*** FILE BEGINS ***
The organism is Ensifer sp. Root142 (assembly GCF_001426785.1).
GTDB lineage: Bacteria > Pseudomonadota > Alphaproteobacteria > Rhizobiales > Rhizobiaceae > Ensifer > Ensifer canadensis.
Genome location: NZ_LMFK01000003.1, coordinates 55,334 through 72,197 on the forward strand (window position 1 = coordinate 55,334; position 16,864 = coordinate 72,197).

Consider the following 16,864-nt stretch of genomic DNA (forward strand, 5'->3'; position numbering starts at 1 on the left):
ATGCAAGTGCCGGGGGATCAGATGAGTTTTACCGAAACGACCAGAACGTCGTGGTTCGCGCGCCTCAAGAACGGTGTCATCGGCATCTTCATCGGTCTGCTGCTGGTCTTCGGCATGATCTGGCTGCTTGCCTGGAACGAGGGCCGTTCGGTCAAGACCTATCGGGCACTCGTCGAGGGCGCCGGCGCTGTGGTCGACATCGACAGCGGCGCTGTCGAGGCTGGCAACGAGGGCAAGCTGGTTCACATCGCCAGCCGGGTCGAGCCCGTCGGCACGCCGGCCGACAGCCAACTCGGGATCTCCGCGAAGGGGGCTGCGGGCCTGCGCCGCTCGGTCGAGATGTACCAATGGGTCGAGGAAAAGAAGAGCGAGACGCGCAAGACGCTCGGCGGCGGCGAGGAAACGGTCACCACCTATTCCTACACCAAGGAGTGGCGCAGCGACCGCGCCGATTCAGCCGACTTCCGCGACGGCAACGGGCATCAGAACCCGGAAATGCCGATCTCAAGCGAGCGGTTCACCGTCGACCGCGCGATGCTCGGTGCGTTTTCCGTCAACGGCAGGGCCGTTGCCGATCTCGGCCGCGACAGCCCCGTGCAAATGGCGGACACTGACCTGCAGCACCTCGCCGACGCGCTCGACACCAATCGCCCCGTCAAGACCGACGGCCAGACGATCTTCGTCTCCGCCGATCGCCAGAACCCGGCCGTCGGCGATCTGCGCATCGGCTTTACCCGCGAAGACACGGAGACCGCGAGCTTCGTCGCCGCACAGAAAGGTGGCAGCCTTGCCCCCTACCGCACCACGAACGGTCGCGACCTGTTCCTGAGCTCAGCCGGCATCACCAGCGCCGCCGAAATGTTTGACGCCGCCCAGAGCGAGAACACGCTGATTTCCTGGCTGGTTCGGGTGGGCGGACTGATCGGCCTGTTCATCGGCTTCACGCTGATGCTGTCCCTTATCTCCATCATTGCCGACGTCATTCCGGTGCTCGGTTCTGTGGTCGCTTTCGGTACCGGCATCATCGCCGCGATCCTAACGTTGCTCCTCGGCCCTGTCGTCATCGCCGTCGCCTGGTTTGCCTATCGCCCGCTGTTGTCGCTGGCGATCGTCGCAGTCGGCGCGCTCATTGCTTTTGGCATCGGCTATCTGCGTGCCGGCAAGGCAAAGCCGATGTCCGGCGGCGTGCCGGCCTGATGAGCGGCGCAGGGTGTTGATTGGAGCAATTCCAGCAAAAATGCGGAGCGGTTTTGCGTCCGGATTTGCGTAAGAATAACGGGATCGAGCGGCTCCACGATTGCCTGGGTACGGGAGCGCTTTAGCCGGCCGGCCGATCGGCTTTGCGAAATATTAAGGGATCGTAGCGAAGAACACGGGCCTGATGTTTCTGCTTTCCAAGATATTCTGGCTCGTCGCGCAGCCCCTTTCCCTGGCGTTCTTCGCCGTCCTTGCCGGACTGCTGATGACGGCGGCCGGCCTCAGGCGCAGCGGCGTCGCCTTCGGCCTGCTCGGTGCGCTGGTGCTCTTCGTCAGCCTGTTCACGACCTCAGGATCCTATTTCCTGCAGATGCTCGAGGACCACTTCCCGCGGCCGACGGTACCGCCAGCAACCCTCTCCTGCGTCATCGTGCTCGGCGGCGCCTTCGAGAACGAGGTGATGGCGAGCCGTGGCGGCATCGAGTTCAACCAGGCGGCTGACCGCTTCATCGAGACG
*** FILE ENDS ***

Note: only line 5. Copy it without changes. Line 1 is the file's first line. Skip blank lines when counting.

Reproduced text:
ATGCAAGTGCCGGGGGATCAGATGAGTTTTACCGAAACGACCAGAACGTCGTGGTTCGCGCGCCTCAAGAACGGTGTCATCGGCATCTTCATCGGTCTGCTGCTGGTCTTCGGCATGATCTGGCTGCTTGCCTGGAACGAGGGCCGTTCGGTCAAGACCTATCGGGCACTCGTCGAGGGCGCCGGCGCTGTGGTCGACATCGACAGCGGCGCTGTCGAGGCTGGCAACGAGGGCAAGCTGGTTCACATCGCCAGCCGGGTCGAGCCCGTCGGCACGCCGGCCGACAGCCAACTCGGGATCTCCGCGAAGGGGGCTGCGGGCCTGCGCCGCTCGGTCGAGATGTACCAATGGGTCGAGGAAAAGAAGAGCGAGACGCGCAAGACGCTCGGCGGCGGCGAGGAAACGGTCACCACCTATTCCTACACCAAGGAGTGGCGCAGCGACCGCGCCGATTCAGCCGACTTCCGCGACGGCAACGGGCATCAGAACCCGGAAATGCCGATCTCAAGCGAGCGGTTCACCGTCGACCGCGCGATGCTCGGTGCGTTTTCCGTCAACGGCAGGGCCGTTGCCGATCTCGGCCGCGACAGCCCCGTGCAAATGGCGGACACTGACCTGCAGCACCTCGCCGACGCGCTCGACACCAATCGCCCCGTCAAGACCGACGGCCAGACGATCTTCGTCTCCGCCGATCGCCAGAACCCGGCCGTCGGCGATCTGCGCATCGGCTTTACCCGCGAAGACACGGAGACCGCGAGCTTCGTCGCCGCACAGAAAGGTGGCAGCCTTGCCCCCTACCGCACCACGAACGGTCGCGACCTGTTCCTGAGCTCAGCCGGCATCACCAGCGCCGCCGAAATGTTTGACGCCGCCCAGAGCGAGAACACGCTGATTTCCTGGCTGGTTCGGGTGGGCGGACTGATCGGCCTGTTCATCGGCTTCACGCTGATGCTGTCCCTTATCTCCATCATTGCCGACGTCATTCCGGTGCTCGGTTCTGTGGTCGCTTTCGGTACCGGCATCATCGCCGCGATCCTAACGTTGCTCCTCGGCCCTGTCGTCATCGCCGTCGCCTGGTTTGCCTATCGCCCGCTGTTGTCGCTGGCGATCGTCGCAGTCGGCGCGCTCATTGCTTTTGGCATCGGCTATCTGCGTGCCGGCAAGGCAAAGCCGATGTCCGGCGGCGTGCCGGCCTGATGAGCGGCGCAGGGTGTTGATTGGAGCAATTCCAGCAAAAATGCGGAGCGGTTTTGCGTCCGGATTTGCGTAAGAATAACGGGATCGAGCGGCTCCACGATTGCCTGGGTACGGGAGCGCTTTAGCCGGCCGGCCGATCGGCTTTGCGAAATATTAAGGGATCGTAGCGAAGAACACGGGCCTGATGTTTCTGCTTTCCAAGATATTCTGGCTCGTCGCGCAGCCCCTTTCCCTGGCGTTCTTCGCCGTCCTTGCCGGACTGCTGATGACGGCGGCCGGCCTCAGGCGCAGCGGCGTCGCCTTCGGCCTGCTCGGTGCGCTGGTGCTCTTCGTCAGCCTGTTCACGACCTCAGGATCCTATTTCCTGCAGATGCTCGAGGACCACTTCCCGCGGCCGACGGTACCGCCAGCAACCCTCTCCTGCGTCATCGTGCTCGGCGGCGCCTTCGAGAACGAGGTGATGGCGAGCCGTGGCGGCATCGAGTTCAACCAGGCGGCTGACCGCTTCATCGAGACG